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Jewish World Review August 21, 2000 / 20 Menachem-Av, 5760

Jonah Goldberg

Jonah Goldberg
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Consumer Reports

An AlGore victory? Only if dead birds fly -- A FRIEND suggested that instead of my constant carping on how much I think Al Gore will lose, I should write a column on what Gore needs to do to win. Great suggestion. The only problem is that nobody I know can come up with a plausible scenario for a Gore win.

With every passing hour, this race is turning into the political equivalent of Monty Python's "dead parrot" sketch, with Gore as the deceased bird and his spinners saying, "He's not dead, he's resting."

Gore's convention speech Thursday night was like a meal you expected to be awful that turned out to only taste bland. While he received a bounce from the speech, remember, even dead parrots bounce.

To be sure, there are plenty of scenarios for a Bush loss, in which his campaign implodes somehow. But it's hard to think of a strategy that Gore could implement, independent of a Bush screw-up - like snorting cocaine during one of the debates - that would assure victory for the Democrats.

So, in regards to offering the Democrats winning advice in the near future --- other than dumping Gore and nominating someone else - until the landscape changes, there's none to give.

In the meantime, however, there is a plausible scenario, contrary to conventional wisdom, in which Gore loses by a landslide. Most pundits contend this will be a close race, decided in a handful of swing states.

While that's still the more likely scenario, it is becoming less and less certain. If Gore loses -- and I think he will -- the odds are that it will be by a wide margin.

Lee Atwater, the late Republican strategist, used to say "never kick a man when he's up." He surely must have learned that from the liberals. The left loves to eat its own, and if Gore is still behind by 10 to 12 points by Labor Day (the leader on Labor Day tends to win the election) then stand back, because chum will be in the water.

Blacks, unions and ultraliberals - as has been reported all week - have serious reservations about the top and/or bottom of the Gore-Lieberman ticket. The unions don't like either of their positions on trade. Blacks are wary of Lieberman's once-principled opposition to racial quotas. And though ultraliberals backed Clinton because they liked him personally and missed being in power, they don't like Gore personally and they're not sure they get much from Gore being in power.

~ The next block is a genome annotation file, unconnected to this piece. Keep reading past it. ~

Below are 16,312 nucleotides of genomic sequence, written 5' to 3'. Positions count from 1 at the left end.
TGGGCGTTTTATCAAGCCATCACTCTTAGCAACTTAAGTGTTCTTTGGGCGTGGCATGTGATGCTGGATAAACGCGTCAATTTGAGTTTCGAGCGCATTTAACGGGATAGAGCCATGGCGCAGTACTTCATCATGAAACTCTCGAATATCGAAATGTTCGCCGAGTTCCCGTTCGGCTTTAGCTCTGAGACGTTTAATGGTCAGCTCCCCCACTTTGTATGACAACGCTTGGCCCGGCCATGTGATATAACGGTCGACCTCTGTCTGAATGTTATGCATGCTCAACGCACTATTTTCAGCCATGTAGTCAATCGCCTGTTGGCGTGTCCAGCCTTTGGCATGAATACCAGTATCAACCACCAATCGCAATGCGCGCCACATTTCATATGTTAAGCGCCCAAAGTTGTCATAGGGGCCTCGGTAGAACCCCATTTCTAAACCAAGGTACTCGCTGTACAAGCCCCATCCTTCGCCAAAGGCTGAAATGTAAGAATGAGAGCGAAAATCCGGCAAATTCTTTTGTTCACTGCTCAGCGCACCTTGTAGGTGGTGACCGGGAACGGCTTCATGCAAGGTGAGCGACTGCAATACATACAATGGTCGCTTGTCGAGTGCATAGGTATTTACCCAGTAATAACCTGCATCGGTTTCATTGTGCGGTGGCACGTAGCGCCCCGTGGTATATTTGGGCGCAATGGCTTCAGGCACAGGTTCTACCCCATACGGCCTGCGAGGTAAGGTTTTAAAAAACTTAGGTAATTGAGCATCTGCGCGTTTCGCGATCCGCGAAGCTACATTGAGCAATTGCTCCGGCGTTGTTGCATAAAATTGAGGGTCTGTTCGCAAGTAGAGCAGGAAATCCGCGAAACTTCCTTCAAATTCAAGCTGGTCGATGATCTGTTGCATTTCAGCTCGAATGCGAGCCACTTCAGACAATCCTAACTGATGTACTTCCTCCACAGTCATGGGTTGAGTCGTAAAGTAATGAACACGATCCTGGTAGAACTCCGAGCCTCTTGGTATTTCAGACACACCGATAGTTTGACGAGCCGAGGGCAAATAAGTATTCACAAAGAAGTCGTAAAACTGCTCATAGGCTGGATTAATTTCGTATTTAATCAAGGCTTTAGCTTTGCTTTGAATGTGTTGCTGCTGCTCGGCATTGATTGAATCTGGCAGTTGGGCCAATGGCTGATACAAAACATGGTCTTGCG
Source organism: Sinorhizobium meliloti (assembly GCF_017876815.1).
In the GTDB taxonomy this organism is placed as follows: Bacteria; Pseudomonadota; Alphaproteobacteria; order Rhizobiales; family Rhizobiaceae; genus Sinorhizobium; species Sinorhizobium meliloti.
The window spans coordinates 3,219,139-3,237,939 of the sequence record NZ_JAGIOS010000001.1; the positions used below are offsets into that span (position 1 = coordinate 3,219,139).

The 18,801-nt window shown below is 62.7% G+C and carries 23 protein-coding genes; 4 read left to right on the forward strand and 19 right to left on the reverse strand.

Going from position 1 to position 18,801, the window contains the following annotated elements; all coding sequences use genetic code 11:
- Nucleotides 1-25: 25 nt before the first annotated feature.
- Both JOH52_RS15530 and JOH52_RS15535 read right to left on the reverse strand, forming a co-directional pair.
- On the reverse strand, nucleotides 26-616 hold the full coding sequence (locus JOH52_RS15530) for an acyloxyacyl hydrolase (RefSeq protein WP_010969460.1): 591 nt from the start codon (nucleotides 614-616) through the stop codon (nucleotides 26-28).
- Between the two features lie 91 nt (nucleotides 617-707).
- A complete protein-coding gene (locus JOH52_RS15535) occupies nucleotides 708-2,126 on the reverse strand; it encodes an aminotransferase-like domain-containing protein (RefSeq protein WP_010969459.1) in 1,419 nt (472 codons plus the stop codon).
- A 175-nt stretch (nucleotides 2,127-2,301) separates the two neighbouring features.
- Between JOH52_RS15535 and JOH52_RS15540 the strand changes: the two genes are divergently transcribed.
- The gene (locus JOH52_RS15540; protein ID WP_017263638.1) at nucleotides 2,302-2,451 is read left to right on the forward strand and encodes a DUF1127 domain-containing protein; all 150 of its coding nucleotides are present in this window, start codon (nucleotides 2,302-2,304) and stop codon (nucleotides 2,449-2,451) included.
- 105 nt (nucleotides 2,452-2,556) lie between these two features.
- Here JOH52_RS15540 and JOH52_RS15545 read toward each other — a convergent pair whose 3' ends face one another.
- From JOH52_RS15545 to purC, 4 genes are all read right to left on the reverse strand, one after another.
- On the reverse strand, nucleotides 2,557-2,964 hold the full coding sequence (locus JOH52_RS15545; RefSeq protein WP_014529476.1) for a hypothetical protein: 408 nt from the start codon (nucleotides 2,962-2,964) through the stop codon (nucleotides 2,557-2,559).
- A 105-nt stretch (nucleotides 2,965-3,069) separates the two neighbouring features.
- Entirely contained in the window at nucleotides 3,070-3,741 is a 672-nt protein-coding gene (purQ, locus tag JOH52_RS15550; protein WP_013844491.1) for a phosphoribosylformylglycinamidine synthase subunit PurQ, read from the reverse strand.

If Gore looks like a loser, then these constituencies could easily decide to send a message that their concerns cannot be trifled with. No one gets rich betting on a losing horse. And we very well might see many people changing their bets if Gore can't close the distance, and soon, between him and Bush.

House Minority Leader Dick Gephardt is determined to "take back the House" for the Democrats, as the delegates chanted Wednesday night. If it looks like Gore is a drag on his efforts, he will surely cut him loose, the same way many Republican congressmen did when President Bush was flailing in 1992.

Gephardt might start raising money for ads and organizing on the premise that the country needs a Democratic Congress to thwart a Republican president.

But the most devastating vehicle for a message vote could be Ralph Nader. Most liberal voters are pragmatic about their ballots. They will vote for almost any Democrat who can win, even Al Gore. But if liberals decide that Al Gore is going to lose anyway, then why not send a message and vote for Ralph Nader?

Any one of a number of dominoes could fall to trigger this freefall. If it looks like blacks will sit on their hands because of Lieberman; if it looks like Bush can actually carry California (it is universally agreed that Gore cannot win without California) or even come close enough there to drag Gore away from the swing states he needs; if Gore has his own gaffe during a debate, claiming to have invented beer or some such; or if Al Gore doesn't get more than a dead-parrot bounce out of his convention speech, Gore could lose a la Walter Mondale in 1984.

Again, this is not the most likely of scenarios, but it may be more likely than a Gore win.

To comment on JWR contributor Jonah Goldberg's column click here.


08/17/00: AlGore is doomed, but Dems ignore warning signs
08/15/00: Proud and true: He's a Jew
08/10/00: Exploiting religion would be tragic mistake
08/08/00: Cheney serves up tempting appetizer
08/03/00: Republicans now 'nice,' media still nasty
08/01/00: Presidential campaign could use some anti-metric mania
07/27/00: Government shouldn't subsidize Reform Party
07/25/00: Campaign finance 'reform' gives too much power to liberal media
07/20/00: Hillary slur speaks volumes
07/18/00: AlGore's McCarthyism
07/11/00: 'Survivor' shows hypocrisy of animal rights groups
07/05/00: McDonald's deserves a break today
07/03/00: On July Fourth, time to reflect on America's founding
06/28/00: America bashing becomes international pastime
06/23/00: If Fonda is sorry, let her say so
06/06/00: NAPSTER exposes artists' hypocrisy
04/18/00: Not much difference between TV journalists, TV actors

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